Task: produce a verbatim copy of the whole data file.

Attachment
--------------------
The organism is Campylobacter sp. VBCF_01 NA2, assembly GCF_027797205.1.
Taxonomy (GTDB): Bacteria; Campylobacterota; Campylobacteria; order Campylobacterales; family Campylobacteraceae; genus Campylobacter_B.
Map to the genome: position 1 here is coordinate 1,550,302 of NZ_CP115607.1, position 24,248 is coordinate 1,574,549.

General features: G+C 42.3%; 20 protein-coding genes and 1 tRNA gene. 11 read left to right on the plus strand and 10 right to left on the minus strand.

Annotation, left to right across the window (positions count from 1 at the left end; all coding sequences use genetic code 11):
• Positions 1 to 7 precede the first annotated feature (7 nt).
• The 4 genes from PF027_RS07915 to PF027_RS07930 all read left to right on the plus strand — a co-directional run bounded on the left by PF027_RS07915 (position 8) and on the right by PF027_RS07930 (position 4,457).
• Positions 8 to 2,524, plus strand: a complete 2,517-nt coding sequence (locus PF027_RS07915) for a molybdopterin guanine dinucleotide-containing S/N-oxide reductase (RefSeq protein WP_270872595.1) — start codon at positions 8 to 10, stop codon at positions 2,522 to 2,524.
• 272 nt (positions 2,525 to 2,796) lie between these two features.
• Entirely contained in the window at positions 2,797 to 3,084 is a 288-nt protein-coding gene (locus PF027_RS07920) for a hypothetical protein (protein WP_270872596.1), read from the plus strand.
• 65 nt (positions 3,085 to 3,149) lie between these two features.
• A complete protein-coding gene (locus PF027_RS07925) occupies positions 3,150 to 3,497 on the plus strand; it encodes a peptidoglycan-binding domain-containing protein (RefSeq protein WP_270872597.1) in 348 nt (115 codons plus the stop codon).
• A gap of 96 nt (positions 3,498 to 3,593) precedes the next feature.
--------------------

The organism is Campylobacter sp. VBCF_01 NA2, assembly GCF_027797205.1.
Taxonomy (GTDB): Bacteria; Campylobacterota; Campylobacteria; order Campylobacterales; family Campylobacteraceae; genus Campylobacter_B.
Map to the genome: position 1 here is coordinate 1,550,302 of NZ_CP115607.1, position 24,248 is coordinate 1,574,549.

General features: G+C 42.3%; 20 protein-coding genes and 1 tRNA gene. 11 read left to right on the plus strand and 10 right to left on the minus strand.

Annotation, left to right across the window (positions count from 1 at the left end; all coding sequences use genetic code 11):
• Positions 1 to 7 precede the first annotated feature (7 nt).
• The 4 genes from PF027_RS07915 to PF027_RS07930 all read left to right on the plus strand — a co-directional run bounded on the left by PF027_RS07915 (position 8) and on the right by PF027_RS07930 (position 4,457).
• Positions 8 to 2,524, plus strand: a complete 2,517-nt coding sequence (locus PF027_RS07915) for a molybdopterin guanine dinucleotide-containing S/N-oxide reductase (RefSeq protein WP_270872595.1) — start codon at positions 8 to 10, stop codon at positions 2,522 to 2,524.
• 272 nt (positions 2,525 to 2,796) lie between these two features.
• Entirely contained in the window at positions 2,797 to 3,084 is a 288-nt protein-coding gene (locus PF027_RS07920) for a hypothetical protein (protein WP_270872596.1), read from the plus strand.
• 65 nt (positions 3,085 to 3,149) lie between these two features.
• A complete protein-coding gene (locus PF027_RS07925) occupies positions 3,150 to 3,497 on the plus strand; it encodes a peptidoglycan-binding domain-containing protein (RefSeq protein WP_270872597.1) in 348 nt (115 codons plus the stop codon).
• A gap of 96 nt (positions 3,498 to 3,593) precedes the next feature.